Are You Prepared for Disruption?

Disclaimer: While this post comes from my personal experience, I’m happy to say that all is good, and our household is on the mend. We were also lucky that our situation was not serious. Every case will be different and you absolutely need to follow the advice of your own physician based on your own situation.

The last two weeks have got me thinking. We often talk about emergency preparedness, but no one ever really talks about “disruption.” 

COVID-19 has us all on edge, but we have been in the midst of it for so long, that we are feeling pretty on top of things. We have our masks, we hand-sanitize, wash our hands constantly, and we all know about social distancing. All that said, the numbers are going up again, so the likelihood that you will be exposed goes up as well. 

But are you prepared for what happens if you do get it, or if you are exposed? Or if a member of your family is exposed?

If you are exposed, you are supposed to self-quarantine for 14-days. If you test positive, but others in your family/household have not, you are supposed to isolate for at least 10-days, while the rest of the family/household will be quarantined.

So, would your family be prepared? Here is how we handled it, and what we learned.

Be Prepared to Move to Another Part of Your Home

I was lucky enough to be able to move into our spare room for Hubby’s isolation period. If you don’t have a spare room, ask yourself where you would go if you needed to have one family member in isolation. Do you have blankets, pillows, sheets handy? Do you have things like an alarm clock, or electronic chargers handy; or do you need an extension cord?

Have a Back Stock; Be Prepared to Order Online

If you can’t leave, you can’t shop. So things like groceries and toiletries will need to be brought in. Or, you may need to rely on what you have for a period of time.

Having a back-stock of essentials is super helpful. And let’s face it, with the uncertainty of 2020, there is no better time to think about this. Be strategic with building your backstock. You don’t need to build it up in one shopping trip. Each time you grocery shop buy an extra one or two of the things you use all the time. Have a supply of non-perishable and simple to prepare foods like soups and other canned foods. And don’t forget the frozen veggies. When they are on sale I stock up, this way I know that I will have some frozen veggies if I need them in a pinch.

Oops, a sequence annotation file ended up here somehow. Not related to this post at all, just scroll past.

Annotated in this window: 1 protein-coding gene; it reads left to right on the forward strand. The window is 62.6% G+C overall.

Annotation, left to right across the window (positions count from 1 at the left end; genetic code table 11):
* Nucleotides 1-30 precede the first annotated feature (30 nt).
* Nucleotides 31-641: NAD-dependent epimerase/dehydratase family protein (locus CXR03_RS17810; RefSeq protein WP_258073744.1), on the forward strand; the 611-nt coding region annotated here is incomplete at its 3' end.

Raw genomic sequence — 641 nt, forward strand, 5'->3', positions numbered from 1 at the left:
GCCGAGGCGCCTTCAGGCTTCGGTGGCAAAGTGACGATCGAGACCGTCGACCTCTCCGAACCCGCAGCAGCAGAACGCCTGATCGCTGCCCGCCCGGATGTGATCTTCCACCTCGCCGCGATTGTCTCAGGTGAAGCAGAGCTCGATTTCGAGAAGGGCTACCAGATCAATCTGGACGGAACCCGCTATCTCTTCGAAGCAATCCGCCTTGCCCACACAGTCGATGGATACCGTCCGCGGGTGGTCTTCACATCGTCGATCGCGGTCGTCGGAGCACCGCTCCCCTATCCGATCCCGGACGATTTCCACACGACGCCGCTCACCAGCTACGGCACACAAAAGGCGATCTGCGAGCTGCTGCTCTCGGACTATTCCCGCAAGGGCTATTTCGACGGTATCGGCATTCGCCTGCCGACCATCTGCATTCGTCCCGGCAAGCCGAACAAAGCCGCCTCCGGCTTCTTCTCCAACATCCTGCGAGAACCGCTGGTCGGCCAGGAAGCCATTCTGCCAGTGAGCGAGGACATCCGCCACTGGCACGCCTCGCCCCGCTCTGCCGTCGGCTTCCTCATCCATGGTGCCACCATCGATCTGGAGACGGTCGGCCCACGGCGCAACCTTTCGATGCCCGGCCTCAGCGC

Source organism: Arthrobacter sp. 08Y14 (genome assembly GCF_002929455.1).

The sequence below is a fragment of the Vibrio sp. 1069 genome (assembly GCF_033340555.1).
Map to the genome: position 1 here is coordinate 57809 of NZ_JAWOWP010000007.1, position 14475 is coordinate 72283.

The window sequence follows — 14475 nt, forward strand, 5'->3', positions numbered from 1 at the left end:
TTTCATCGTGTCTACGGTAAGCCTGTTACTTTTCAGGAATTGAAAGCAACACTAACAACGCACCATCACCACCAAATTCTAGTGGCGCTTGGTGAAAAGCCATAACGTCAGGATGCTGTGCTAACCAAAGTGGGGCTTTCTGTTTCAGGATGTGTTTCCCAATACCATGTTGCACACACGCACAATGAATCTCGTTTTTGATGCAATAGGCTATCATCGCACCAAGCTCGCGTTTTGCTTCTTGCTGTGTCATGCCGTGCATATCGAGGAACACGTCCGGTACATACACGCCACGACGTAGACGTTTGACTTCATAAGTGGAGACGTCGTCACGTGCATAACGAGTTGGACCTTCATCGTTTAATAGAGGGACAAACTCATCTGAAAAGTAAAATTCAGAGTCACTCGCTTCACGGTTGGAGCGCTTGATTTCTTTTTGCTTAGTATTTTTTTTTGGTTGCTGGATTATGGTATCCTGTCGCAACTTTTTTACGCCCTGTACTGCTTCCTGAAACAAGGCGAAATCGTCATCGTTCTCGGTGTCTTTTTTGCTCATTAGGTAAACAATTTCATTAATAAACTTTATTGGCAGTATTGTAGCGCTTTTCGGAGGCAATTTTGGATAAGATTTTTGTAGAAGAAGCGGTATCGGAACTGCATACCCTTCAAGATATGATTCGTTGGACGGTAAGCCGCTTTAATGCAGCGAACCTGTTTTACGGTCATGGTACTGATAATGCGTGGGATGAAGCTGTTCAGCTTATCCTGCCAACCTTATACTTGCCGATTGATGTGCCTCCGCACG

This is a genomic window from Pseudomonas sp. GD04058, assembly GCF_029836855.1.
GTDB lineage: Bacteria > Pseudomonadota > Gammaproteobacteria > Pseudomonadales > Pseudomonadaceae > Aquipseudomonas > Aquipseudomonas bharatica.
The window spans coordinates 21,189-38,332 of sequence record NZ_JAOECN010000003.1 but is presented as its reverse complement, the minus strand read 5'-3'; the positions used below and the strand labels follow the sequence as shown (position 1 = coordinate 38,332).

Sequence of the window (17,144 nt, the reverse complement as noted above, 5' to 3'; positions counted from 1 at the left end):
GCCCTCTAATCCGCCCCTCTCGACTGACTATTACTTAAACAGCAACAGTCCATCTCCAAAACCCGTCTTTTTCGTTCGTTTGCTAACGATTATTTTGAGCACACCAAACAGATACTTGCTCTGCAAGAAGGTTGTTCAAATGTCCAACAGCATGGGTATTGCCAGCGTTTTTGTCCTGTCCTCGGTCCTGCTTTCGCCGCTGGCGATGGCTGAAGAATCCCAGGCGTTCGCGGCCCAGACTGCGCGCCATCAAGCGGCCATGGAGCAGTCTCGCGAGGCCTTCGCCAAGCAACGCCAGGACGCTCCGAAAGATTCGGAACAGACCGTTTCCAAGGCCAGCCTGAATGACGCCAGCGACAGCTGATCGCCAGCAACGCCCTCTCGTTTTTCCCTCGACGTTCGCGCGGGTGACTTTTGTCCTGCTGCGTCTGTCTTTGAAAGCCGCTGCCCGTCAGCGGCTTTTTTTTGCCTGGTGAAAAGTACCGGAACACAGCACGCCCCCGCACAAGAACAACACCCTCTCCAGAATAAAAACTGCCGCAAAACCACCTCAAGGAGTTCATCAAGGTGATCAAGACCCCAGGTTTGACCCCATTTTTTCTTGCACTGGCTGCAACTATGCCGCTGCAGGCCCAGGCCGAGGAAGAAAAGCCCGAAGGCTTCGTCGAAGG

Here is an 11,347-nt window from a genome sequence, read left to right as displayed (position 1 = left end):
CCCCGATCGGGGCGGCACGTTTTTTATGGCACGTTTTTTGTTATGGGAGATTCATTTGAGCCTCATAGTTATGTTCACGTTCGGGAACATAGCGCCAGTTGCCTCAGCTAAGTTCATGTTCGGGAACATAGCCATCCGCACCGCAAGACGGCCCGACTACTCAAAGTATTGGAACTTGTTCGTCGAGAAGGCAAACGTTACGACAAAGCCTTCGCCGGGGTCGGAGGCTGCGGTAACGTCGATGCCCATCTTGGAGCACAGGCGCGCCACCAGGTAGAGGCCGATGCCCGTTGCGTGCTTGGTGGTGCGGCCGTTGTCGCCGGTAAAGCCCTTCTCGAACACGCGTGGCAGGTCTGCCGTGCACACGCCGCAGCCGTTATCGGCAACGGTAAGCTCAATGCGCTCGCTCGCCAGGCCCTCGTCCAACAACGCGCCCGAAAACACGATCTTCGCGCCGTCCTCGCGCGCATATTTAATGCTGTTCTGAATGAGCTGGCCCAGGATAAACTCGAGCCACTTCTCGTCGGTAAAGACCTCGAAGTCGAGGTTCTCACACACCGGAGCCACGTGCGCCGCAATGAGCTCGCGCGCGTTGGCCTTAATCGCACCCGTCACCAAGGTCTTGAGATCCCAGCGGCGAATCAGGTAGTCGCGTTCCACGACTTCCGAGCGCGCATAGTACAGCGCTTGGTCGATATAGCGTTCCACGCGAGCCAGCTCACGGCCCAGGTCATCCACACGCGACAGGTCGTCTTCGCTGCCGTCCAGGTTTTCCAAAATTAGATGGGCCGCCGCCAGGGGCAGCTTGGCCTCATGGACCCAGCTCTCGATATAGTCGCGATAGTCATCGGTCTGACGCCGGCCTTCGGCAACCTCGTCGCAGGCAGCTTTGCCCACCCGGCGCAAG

Ask yourself, do you know the best way to get groceries delivered? Does your grocery store deliver? Or do you need to use a third-party service? Maybe you will need to have a friend do it for you. Regardless of the method, know in advance what you need to do.

Gather Some Helpful Supplies

If you are the care-taker, you are going to need to have some supplies handy. We set up a little care station outside of the isolation bedroom with masks, hand sanitizer, and lysol. This made it easier to sanitize every time we went into the bedroom. Awkward…yes! Necessary…absolutely!

A few other things that we found handy: a tray for carrying food and drinks back and forth; a small table and chair that we put in the bedroom for an alternative to the bed.

Last but not least, be willing to accept the kindness of others. If someone close to you is offering help, groceries, or a meal, allow yourself to just say yes. 

If you are lucky, you won’t need any of this advice. But, if you do happen to find yourself in this situation you will be thankful that you thought about being prepared for disruption.

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